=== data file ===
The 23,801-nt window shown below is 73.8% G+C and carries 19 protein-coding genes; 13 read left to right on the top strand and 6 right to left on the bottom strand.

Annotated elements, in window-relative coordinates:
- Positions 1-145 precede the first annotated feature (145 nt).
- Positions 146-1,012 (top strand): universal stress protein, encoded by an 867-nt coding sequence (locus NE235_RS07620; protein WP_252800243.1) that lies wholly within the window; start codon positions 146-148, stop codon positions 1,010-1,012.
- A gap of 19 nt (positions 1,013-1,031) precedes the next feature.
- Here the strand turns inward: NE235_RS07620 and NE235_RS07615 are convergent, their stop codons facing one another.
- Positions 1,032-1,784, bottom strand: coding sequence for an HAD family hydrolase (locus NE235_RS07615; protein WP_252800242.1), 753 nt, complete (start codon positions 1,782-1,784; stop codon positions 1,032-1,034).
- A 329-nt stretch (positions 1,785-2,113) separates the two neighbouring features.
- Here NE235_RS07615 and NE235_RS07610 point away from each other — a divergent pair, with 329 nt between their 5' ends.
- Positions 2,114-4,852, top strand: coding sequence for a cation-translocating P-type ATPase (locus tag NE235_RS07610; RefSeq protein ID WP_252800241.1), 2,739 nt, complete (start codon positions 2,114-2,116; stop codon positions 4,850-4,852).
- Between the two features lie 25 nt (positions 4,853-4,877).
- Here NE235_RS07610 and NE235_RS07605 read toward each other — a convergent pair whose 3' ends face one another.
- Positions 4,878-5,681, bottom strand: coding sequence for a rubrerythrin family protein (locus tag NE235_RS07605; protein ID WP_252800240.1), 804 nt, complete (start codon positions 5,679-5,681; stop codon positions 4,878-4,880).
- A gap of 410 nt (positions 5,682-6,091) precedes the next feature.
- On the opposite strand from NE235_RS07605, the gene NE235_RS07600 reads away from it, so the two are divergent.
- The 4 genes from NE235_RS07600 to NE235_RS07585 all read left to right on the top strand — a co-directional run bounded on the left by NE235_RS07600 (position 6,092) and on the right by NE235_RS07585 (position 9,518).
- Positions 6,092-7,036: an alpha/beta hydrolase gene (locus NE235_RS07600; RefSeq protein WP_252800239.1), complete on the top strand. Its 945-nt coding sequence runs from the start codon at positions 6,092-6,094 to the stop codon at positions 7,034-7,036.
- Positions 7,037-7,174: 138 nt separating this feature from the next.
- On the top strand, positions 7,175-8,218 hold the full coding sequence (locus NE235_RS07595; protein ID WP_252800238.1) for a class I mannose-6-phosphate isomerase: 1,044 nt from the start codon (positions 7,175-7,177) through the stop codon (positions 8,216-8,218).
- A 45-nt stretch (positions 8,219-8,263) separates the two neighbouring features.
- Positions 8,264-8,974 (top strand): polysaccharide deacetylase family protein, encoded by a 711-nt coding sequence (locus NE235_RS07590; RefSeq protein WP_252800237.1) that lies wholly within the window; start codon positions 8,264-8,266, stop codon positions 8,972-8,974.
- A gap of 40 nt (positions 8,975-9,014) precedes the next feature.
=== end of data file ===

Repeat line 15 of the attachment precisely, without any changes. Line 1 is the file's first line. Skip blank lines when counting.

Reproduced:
- On the opposite strand from NE235_RS07605, the gene NE235_RS07600 reads away from it, so the two are divergent.